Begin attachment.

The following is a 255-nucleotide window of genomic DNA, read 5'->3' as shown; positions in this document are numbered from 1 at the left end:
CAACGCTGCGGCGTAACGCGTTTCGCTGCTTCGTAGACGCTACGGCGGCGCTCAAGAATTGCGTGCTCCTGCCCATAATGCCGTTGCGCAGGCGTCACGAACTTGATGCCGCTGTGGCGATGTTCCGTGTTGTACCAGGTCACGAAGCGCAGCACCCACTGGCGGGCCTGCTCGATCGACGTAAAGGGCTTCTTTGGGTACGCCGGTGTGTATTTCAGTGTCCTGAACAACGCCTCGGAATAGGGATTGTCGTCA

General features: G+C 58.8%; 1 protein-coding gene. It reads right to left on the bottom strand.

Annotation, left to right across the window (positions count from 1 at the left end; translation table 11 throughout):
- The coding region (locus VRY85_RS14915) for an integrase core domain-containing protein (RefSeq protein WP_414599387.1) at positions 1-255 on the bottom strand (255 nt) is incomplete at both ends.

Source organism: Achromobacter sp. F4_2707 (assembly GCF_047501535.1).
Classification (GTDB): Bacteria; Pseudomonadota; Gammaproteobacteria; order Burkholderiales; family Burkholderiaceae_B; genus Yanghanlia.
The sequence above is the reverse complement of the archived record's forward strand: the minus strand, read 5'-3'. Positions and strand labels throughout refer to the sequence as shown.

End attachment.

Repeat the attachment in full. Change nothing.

The following is a 255-nucleotide window of genomic DNA, read 5'->3' as shown; positions in this document are numbered from 1 at the left end:
CAACGCTGCGGCGTAACGCGTTTCGCTGCTTCGTAGACGCTACGGCGGCGCTCAAGAATTGCGTGCTCCTGCCCATAATGCCGTTGCGCAGGCGTCACGAACTTGATGCCGCTGTGGCGATGTTCCGTGTTGTACCAGGTCACGAAGCGCAGCACCCACTGGCGGGCCTGCTCGATCGACGTAAAGGGCTTCTTTGGGTACGCCGGTGTGTATTTCAGTGTCCTGAACAACGCCTCGGAATAGGGATTGTCGTCA

General features: G+C 58.8%; 1 protein-coding gene. It reads right to left on the bottom strand.

Annotation, left to right across the window (positions count from 1 at the left end; translation table 11 throughout):
- The coding region (locus VRY85_RS14915) for an integrase core domain-containing protein (RefSeq protein WP_414599387.1) at positions 1-255 on the bottom strand (255 nt) is incomplete at both ends.

Source organism: Achromobacter sp. F4_2707 (assembly GCF_047501535.1).
Classification (GTDB): Bacteria; Pseudomonadota; Gammaproteobacteria; order Burkholderiales; family Burkholderiaceae_B; genus Yanghanlia.
The sequence above is the reverse complement of the archived record's forward strand: the minus strand, read 5'-3'. Positions and strand labels throughout refer to the sequence as shown.